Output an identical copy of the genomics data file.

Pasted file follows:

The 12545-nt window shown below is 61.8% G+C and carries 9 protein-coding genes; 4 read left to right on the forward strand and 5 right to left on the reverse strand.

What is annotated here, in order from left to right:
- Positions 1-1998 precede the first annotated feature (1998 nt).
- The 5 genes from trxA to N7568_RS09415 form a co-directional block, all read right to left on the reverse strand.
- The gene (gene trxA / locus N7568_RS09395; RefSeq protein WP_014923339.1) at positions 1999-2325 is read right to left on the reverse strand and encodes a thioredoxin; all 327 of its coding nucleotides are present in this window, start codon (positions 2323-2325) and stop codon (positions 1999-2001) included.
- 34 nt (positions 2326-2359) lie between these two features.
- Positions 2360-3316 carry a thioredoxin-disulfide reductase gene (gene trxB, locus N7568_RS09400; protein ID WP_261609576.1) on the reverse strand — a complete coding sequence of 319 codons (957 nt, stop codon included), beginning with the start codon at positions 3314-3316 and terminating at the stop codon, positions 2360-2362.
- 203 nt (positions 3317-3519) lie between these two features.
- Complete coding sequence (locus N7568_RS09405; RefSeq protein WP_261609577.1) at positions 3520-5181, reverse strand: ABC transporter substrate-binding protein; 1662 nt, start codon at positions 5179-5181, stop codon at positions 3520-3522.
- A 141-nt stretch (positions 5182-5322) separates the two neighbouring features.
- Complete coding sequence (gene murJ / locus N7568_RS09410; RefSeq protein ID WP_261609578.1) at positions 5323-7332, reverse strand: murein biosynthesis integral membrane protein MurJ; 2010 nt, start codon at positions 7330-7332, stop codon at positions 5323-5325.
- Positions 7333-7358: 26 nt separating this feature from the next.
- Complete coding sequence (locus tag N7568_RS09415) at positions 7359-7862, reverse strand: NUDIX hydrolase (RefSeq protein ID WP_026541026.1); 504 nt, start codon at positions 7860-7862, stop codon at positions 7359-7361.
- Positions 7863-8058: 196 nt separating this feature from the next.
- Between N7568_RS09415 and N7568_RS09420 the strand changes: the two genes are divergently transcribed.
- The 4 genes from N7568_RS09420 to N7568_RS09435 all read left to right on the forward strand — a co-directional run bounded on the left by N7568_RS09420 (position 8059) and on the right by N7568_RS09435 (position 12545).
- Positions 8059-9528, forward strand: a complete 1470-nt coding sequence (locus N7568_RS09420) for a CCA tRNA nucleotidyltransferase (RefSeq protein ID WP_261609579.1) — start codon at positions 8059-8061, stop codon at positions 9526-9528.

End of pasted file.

The 12545-nt window shown below is 61.8% G+C and carries 9 protein-coding genes; 4 read left to right on the forward strand and 5 right to left on the reverse strand.

What is annotated here, in order from left to right:
- Positions 1-1998 precede the first annotated feature (1998 nt).
- The 5 genes from trxA to N7568_RS09415 form a co-directional block, all read right to left on the reverse strand.
- The gene (gene trxA / locus N7568_RS09395; RefSeq protein WP_014923339.1) at positions 1999-2325 is read right to left on the reverse strand and encodes a thioredoxin; all 327 of its coding nucleotides are present in this window, start codon (positions 2323-2325) and stop codon (positions 1999-2001) included.
- 34 nt (positions 2326-2359) lie between these two features.
- Positions 2360-3316 carry a thioredoxin-disulfide reductase gene (gene trxB, locus N7568_RS09400; protein ID WP_261609576.1) on the reverse strand — a complete coding sequence of 319 codons (957 nt, stop codon included), beginning with the start codon at positions 3314-3316 and terminating at the stop codon, positions 2360-2362.
- 203 nt (positions 3317-3519) lie between these two features.
- Complete coding sequence (locus N7568_RS09405; RefSeq protein WP_261609577.1) at positions 3520-5181, reverse strand: ABC transporter substrate-binding protein; 1662 nt, start codon at positions 5179-5181, stop codon at positions 3520-3522.
- A 141-nt stretch (positions 5182-5322) separates the two neighbouring features.
- Complete coding sequence (gene murJ / locus N7568_RS09410; RefSeq protein ID WP_261609578.1) at positions 5323-7332, reverse strand: murein biosynthesis integral membrane protein MurJ; 2010 nt, start codon at positions 7330-7332, stop codon at positions 5323-5325.
- Positions 7333-7358: 26 nt separating this feature from the next.
- Complete coding sequence (locus tag N7568_RS09415) at positions 7359-7862, reverse strand: NUDIX hydrolase (RefSeq protein ID WP_026541026.1); 504 nt, start codon at positions 7860-7862, stop codon at positions 7359-7361.
- Positions 7863-8058: 196 nt separating this feature from the next.
- Between N7568_RS09415 and N7568_RS09420 the strand changes: the two genes are divergently transcribed.
- The 4 genes from N7568_RS09420 to N7568_RS09435 all read left to right on the forward strand — a co-directional run bounded on the left by N7568_RS09420 (position 8059) and on the right by N7568_RS09435 (position 12545).
- Positions 8059-9528, forward strand: a complete 1470-nt coding sequence (locus N7568_RS09420) for a CCA tRNA nucleotidyltransferase (RefSeq protein ID WP_261609579.1) — start codon at positions 8059-8061, stop codon at positions 9526-9528.